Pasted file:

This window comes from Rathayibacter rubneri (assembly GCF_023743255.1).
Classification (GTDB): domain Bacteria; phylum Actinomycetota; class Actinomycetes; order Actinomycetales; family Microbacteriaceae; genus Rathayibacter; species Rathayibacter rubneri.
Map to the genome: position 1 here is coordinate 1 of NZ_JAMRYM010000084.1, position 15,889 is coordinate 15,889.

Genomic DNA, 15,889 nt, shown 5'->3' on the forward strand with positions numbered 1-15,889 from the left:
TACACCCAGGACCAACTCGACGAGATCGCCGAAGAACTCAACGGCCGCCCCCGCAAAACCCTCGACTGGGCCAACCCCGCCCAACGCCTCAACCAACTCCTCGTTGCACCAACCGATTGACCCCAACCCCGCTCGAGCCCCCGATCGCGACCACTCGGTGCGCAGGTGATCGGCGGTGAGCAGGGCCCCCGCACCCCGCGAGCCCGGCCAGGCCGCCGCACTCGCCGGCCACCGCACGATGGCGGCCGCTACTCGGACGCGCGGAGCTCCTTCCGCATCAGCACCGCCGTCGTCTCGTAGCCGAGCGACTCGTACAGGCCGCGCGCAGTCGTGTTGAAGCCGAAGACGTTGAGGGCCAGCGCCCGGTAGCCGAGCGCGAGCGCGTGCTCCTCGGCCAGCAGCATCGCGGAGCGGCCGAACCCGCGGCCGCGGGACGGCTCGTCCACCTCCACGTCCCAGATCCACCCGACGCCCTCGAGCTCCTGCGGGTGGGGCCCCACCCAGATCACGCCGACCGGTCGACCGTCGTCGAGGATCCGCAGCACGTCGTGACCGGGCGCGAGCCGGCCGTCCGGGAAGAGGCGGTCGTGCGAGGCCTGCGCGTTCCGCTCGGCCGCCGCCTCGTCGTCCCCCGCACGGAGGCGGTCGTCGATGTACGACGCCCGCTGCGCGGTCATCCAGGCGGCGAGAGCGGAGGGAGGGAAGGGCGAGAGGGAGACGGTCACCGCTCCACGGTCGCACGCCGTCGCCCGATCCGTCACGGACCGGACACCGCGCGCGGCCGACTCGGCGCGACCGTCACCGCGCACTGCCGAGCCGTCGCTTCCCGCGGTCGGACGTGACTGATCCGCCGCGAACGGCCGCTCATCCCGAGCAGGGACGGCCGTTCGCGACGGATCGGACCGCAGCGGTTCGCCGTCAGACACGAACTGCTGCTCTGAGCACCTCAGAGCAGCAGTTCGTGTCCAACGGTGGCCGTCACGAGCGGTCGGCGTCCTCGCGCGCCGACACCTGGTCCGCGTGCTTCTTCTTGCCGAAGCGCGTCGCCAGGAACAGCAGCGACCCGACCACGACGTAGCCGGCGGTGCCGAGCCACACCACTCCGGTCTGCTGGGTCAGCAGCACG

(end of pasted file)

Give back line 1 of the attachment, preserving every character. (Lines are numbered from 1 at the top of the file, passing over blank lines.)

This window comes from Rathayibacter rubneri (assembly GCF_023743255.1).